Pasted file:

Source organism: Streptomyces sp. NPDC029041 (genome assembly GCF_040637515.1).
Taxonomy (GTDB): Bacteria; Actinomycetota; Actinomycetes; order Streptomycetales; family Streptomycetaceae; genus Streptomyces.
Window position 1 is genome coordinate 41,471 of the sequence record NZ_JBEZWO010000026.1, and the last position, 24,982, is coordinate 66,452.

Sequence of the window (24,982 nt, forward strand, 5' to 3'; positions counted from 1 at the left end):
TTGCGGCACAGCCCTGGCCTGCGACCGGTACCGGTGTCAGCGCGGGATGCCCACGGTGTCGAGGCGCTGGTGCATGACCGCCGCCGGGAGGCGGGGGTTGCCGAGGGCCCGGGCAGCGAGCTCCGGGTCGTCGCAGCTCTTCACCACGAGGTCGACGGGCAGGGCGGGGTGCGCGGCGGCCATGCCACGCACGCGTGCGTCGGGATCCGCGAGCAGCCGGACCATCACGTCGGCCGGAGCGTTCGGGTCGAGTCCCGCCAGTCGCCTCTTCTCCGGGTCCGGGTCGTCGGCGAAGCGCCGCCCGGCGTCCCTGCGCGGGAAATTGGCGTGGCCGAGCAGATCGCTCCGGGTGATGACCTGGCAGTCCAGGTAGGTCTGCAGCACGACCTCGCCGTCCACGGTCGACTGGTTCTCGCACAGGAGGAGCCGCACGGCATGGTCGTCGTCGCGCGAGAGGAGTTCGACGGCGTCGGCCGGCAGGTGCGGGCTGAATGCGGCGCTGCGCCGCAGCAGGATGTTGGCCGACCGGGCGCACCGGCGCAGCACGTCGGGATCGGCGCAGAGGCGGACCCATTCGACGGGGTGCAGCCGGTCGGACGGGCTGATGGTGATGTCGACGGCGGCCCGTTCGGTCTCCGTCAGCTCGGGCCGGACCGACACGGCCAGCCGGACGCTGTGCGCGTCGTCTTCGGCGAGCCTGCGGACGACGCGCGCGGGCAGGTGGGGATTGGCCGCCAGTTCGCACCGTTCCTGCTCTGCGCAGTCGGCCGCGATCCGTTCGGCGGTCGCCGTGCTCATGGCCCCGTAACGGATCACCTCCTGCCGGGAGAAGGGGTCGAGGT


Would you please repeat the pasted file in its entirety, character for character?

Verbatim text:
Source organism: Streptomyces sp. NPDC029041 (genome assembly GCF_040637515.1).
Taxonomy (GTDB): Bacteria; Actinomycetota; Actinomycetes; order Streptomycetales; family Streptomycetaceae; genus Streptomyces.
Window position 1 is genome coordinate 41,471 of the sequence record NZ_JBEZWO010000026.1, and the last position, 24,982, is coordinate 66,452.

Sequence of the window (24,982 nt, forward strand, 5' to 3'; positions counted from 1 at the left end):
TTGCGGCACAGCCCTGGCCTGCGACCGGTACCGGTGTCAGCGCGGGATGCCCACGGTGTCGAGGCGCTGGTGCATGACCGCCGCCGGGAGGCGGGGGTTGCCGAGGGCCCGGGCAGCGAGCTCCGGGTCGTCGCAGCTCTTCACCACGAGGTCGACGGGCAGGGCGGGGTGCGCGGCGGCCATGCCACGCACGCGTGCGTCGGGATCCGCGAGCAGCCGGACCATCACGTCGGCCGGAGCGTTCGGGTCGAGTCCCGCCAGTCGCCTCTTCTCCGGGTCCGGGTCGTCGGCGAAGCGCCGCCCGGCGTCCCTGCGCGGGAAATTGGCGTGGCCGAGCAGATCGCTCCGGGTGATGACCTGGCAGTCCAGGTAGGTCTGCAGCACGACCTCGCCGTCCACGGTCGACTGGTTCTCGCACAGGAGGAGCCGCACGGCATGGTCGTCGTCGCGCGAGAGGAGTTCGACGGCGTCGGCCGGCAGGTGCGGGCTGAATGCGGCGCTGCGCCGCAGCAGGATGTTGGCCGACCGGGCGCACCGGCGCAGCACGTCGGGATCGGCGCAGAGGCGGACCCATTCGACGGGGTGCAGCCGGTCGGACGGGCTGATGGTGATGTCGACGGCGGCCCGTTCGGTCTCCGTCAGCTCGGGCCGGACCGACACGGCCAGCCGGACGCTGTGCGCGTCGTCTTCGGCGAGCCTGCGGACGACGCGCGCGGGCAGGTGGGGATTGGCCGCCAGTTCGCACCGTTCCTGCTCTGCGCAGTCGGCCGCGATCCGTTCGGCGGTCGCCGTGCTCATGGCCCCGTAACGGATCACCTCCTGCCGGGAGAAGGGGTCGAGGT